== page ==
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Lawmakers Hear Advice on Merit Pay, Teacher Evaluations

By Jeffrey Hess | Published 21 Aug 2012 04:54pm | comments
Andy Baxter talks to lawmakers

An education expert is telling Mississippi lawmakers to make sure teachers can be accurately evaluated before changing how they are paid. MPB's Jeffrey Hess reports the evaluation and pay of teachers could be a top priority for the upcoming legislative session.

Some Mississippi law makers are considering a merit based pay system for teachers, where their salary is tied to an evaluation system rather than increased over time.

The House Education and Appropriations committees met in Jackson yesterday to hear from education experts about what that evaluation system should look like.

Andy Baxter with the Southern Regional Education Board cautioned lawmakers to make sure a solid evaluation program in place before changing how teachers are paid.

"There is a desire to get to compensation reform. but there is a sense about putting the cart before the horse in the sense that if you don't feel like you can reliably distinguish your top and bottom performers, than compensation is premature," Baxter said.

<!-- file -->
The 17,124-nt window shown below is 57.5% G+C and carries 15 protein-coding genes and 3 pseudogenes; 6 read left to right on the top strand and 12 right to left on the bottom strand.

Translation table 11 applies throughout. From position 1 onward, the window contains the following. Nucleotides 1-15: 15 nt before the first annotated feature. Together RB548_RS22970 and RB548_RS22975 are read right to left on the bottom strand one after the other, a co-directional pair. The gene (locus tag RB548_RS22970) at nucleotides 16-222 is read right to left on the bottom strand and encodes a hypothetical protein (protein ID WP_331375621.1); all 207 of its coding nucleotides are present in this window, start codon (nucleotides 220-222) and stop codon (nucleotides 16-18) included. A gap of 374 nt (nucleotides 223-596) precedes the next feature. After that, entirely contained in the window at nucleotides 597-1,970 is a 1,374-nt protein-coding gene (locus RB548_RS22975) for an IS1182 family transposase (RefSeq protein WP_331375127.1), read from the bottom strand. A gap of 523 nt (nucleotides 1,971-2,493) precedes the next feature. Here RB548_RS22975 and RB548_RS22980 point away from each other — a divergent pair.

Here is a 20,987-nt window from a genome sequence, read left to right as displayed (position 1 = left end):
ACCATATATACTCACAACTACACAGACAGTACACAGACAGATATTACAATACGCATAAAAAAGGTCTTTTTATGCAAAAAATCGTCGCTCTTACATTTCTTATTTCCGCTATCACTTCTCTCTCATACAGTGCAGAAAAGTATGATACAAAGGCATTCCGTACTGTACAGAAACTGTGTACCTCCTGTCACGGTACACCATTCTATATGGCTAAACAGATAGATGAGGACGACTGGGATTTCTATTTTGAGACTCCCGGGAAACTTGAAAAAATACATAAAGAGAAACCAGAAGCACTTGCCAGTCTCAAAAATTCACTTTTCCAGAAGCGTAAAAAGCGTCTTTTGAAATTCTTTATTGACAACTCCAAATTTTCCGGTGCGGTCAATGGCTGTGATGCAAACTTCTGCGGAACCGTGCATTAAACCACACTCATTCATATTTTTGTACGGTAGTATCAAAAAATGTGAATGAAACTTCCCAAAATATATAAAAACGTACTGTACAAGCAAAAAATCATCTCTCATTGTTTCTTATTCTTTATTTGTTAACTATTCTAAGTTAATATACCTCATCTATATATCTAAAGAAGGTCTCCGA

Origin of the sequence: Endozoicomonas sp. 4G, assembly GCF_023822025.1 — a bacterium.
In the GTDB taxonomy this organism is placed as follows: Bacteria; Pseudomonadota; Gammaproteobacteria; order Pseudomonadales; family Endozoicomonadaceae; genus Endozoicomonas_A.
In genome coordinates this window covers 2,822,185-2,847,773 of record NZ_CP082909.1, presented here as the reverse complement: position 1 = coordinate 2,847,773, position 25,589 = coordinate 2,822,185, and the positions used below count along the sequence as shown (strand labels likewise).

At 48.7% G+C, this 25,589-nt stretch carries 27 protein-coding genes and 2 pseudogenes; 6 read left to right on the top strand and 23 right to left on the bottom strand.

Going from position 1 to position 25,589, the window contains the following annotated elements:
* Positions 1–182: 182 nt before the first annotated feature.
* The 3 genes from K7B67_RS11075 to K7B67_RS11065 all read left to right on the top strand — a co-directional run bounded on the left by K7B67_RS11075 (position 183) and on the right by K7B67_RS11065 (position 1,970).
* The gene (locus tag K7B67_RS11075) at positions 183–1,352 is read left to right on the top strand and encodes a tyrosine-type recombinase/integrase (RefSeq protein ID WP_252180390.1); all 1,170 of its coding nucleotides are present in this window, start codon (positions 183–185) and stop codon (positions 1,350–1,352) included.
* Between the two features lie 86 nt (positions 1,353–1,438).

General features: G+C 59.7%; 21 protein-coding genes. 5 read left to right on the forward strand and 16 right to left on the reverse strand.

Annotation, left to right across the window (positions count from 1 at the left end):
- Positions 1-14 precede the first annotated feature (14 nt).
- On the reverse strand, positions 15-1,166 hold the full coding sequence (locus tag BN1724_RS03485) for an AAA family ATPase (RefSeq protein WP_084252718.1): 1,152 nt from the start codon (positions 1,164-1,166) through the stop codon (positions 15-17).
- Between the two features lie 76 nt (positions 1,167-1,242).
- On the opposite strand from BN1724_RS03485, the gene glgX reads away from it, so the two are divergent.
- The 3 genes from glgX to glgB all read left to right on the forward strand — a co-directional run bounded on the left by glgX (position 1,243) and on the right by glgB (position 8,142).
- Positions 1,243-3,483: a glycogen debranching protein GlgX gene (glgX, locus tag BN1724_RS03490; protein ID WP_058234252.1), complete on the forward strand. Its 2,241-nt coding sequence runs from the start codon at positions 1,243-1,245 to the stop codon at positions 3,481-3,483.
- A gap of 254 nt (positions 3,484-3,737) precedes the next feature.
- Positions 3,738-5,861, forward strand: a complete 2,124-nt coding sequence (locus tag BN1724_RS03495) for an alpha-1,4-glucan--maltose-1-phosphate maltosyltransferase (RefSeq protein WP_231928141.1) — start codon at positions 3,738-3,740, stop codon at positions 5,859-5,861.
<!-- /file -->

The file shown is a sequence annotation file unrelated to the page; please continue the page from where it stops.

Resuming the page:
The Mississippi Department of Education says they are already moving toward a state wide teacher evaluation system.

Dr.Daphne Buckley with the MDE says starting this year, ten Mississippi schools will use a new teacher evaluation system called M-Star which grades teachers on a four point scale in five distinct teaching areas.

"I can't say that we are doing everything but we have a lot of the components that they presented today, we are piloting those components," Buckley said.

M-Star is expected to go state wide in 2014.

Still, there is concern among teacher groups that the evaluation system won't account for the academic differences between students and unfairly punish teachers in low performing schools with lots of disadvantaged students.

House Education Committee chair John Moore of Brandon says he is in favor of a merit pay system only if it is used to determine pay increases for teachers.

"I would rather us establish a positive type of evaluation system. So if a teacher is excelling she is receiving a bonus and it is not actually being used to jeopardize their job," Moore said.

Moore thinks the academic differences between students can be equalized if teachers are evaluated on the student's growth at the end of the year regardless of where the student started the year.

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Andy Baxter talks to lawmakers


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